Review: 'Through the Shadowlands’ describes Julie Rehmeyer's ME/CFS Odyssey
I should note at the outset that this review is based on an audio version of the galleys and the epilogue from the finished work. Julie Rehmeyer sent me the final version as a PDF, but for some reason my text to voice software (Kurzweil) had issues with it. I understand that it is...
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Immunologist recommending flu vaccines

Discussion in 'General Treatment' started by olliec, Jul 26, 2012.

  1. olliec

    olliec

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    I saw an immunologist (UK NHS) earlier this year, who ran a battery of tests, and their recommendations are:

    "His bloods today have shown an elevated IgA and IgM level as well as Pneumococcal
    and Haemophilus influenza antibodies below protective level pre-vaccination. I would therefore be
    grateful if you could vaccinate him with both Menitorix and Pneumovax to see if he is able to
    mount a good antibody response."

    Does this simply mean the tests show I've not been vaccinated, and they think I should be? Or does it mean something else? It sounds like the recommendation is designed to protect me from flu, rather than to in any way treat the MECFS.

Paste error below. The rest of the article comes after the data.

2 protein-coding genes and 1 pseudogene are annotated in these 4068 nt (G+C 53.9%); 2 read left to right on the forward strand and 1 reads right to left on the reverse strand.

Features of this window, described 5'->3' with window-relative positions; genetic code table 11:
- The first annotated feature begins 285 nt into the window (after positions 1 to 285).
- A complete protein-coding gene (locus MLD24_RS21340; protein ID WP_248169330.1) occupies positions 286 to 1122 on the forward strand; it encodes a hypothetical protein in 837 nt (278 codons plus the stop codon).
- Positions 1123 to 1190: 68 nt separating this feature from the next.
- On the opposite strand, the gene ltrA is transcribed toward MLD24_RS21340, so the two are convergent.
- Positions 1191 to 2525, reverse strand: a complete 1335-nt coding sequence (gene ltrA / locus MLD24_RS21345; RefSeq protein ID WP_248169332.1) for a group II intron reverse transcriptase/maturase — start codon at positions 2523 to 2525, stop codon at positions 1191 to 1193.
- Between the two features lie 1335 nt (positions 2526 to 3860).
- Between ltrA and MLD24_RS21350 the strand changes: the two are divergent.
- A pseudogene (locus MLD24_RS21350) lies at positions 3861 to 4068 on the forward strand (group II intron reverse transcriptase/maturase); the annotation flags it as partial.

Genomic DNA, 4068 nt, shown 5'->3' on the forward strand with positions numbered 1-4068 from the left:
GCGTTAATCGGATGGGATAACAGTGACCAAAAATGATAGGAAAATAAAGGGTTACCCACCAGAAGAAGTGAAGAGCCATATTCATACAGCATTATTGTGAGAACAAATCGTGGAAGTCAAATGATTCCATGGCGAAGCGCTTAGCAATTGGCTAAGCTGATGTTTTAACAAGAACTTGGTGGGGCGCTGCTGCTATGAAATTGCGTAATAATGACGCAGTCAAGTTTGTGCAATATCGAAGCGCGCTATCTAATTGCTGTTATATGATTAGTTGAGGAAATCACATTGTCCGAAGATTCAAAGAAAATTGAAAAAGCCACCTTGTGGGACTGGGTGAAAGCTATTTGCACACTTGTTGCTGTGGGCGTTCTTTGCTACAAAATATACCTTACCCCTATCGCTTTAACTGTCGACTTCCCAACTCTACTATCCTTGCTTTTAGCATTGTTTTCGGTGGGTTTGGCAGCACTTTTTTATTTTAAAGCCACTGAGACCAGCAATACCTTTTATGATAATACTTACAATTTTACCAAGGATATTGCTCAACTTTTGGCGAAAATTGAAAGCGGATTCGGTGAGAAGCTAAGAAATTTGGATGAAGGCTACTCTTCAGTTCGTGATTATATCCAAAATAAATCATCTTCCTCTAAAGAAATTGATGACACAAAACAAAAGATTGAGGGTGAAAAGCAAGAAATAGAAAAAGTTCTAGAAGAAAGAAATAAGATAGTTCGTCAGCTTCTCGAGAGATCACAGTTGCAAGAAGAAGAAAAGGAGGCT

Also, is anyone aware of any risks with these vaccinations? I'm reluctant to have any because my immune system is out of kilter, and I'd hate to make it worse, but I appreciate that needs to be balanced with the risks of infection. The reading I've done suggests the side-effects are flu-like, but what about MECFS'ers?

    I'll be seeing my GP and discussing it but would be interested to hear others' views.
     
  2. floydguy

    floydguy Senior Member

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    Some have a different take but the only way I would take a flu vaccine is at gun point or in a medieval torture device.
     
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  3. SOC

    SOC Senior Member

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    Unfortunately, not all PWME respond the same to vaccines. The recommendation I've heard most from ME/CFS specialists is: get killed virus vaccines unless you've had a bad rxn to them in the past, but avoid live virus vaccines if at all possible.